Noblesville teenager featured in Sports Illustrated

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A 13-year-old Hoosier is making national headlines for his talent on the race track.

Chris Hacker of Noblesville is featured in the "College Football Preview" issue of Sports Illustrated magazine.

It may be a small article, but it's a sign of big things for this remarkable racer - a "Young Gun" from Noblesville, as the story calls him in Sports Illustrated.

"It's awesome," Hacker said. "One of my friends told me that it's one of the biggest sports magazines in the U.S. or the world or something like that and I got a big smile on my face when he told me that."

It has been a whirlwind few weeks for 13-year-old Chris Hacker - the kid who isn't even old enough to get a learners permit, the kid nicknamed "Smalls" at the track, the kid who drives a race car using only one arm.

"We just set the steering wheel over to the right so it's more in line with his right arm," said his dad, Mike Hacker.

"The injury doesn't slow him down at all," added Yvonne Hacker, Chris's mom.

Eyewitness News first introduced you to Chris before the Brickyard.

He has an injury called brachial plexus, suffered during childbirth.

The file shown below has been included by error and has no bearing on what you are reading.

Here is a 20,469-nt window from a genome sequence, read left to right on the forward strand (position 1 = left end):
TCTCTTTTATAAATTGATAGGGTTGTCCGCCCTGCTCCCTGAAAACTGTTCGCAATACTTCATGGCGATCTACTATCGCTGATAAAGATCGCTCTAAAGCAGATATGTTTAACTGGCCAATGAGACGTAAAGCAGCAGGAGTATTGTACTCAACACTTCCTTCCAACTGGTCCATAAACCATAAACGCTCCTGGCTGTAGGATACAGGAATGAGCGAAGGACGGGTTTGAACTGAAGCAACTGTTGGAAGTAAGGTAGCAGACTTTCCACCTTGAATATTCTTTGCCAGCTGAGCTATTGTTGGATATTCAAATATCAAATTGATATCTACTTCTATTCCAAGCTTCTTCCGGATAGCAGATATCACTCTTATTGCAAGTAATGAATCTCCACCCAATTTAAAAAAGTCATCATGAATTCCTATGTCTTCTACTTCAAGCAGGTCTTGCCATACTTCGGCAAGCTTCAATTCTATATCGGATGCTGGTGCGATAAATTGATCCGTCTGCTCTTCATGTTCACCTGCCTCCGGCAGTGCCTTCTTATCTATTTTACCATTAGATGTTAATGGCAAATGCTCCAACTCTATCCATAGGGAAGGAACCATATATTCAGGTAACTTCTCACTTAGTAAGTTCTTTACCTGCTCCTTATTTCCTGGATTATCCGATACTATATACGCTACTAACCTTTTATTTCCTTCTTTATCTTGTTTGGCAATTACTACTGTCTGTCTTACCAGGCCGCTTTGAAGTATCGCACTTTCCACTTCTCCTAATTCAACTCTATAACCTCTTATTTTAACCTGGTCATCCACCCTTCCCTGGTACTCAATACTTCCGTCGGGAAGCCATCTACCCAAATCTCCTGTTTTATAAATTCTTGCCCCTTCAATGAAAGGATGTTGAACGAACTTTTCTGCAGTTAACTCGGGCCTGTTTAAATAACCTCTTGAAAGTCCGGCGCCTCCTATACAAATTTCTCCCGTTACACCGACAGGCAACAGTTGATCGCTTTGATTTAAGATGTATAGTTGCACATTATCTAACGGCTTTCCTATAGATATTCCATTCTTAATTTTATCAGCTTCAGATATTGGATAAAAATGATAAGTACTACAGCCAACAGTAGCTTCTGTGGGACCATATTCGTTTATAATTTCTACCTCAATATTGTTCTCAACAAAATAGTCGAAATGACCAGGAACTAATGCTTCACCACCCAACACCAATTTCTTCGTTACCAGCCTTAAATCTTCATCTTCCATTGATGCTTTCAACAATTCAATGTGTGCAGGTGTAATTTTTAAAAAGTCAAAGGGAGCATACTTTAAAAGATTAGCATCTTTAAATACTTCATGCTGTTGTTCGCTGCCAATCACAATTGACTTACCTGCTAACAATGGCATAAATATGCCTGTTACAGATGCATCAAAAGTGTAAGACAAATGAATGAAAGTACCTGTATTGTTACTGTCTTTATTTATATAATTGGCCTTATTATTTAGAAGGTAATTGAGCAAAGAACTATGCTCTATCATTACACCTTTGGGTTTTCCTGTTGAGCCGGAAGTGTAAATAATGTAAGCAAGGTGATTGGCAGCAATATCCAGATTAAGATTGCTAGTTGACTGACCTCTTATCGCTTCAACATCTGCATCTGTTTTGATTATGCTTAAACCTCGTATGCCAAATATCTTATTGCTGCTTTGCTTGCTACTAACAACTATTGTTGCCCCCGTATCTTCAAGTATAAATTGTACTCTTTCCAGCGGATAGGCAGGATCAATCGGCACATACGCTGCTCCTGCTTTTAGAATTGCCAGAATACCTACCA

The nerves and muscles in his left arm are very weak and severely limit his range of motion.

But that doesn't stop him.

He's earned more than 150 trophies and since our story aired, Chris's career is really revving up.

He became the youngest winner ever of a Champion Racing Association Late Model Sportsman Series race.

He's now the rookie points leader in that series.

His story is in Sports Illustrated.

Plus, the teen who drives a "24" car actually met his idol, NASCAR driver Jeff Gordon.

"He's staying really humble, which I'm thankful for. His dad and I on the other hand, our heads are spinning," Yvonne Hacker said.

Now Chris also is getting a few calls for sponsorship - offers for tires and fuel week to week, which are all needed in this expensive sport.

"On the hood we have MEP. Right here we have Motion Motors and right here we have PGG," Chris pointed out on his race car.

The Hackers hope to get more sponsors for next year's season, when the cost of racing, entry fees and maintenance will skyrocket to about $40,000.

But judging by just the past few weeks, this young racer is already on track to achieve his dream.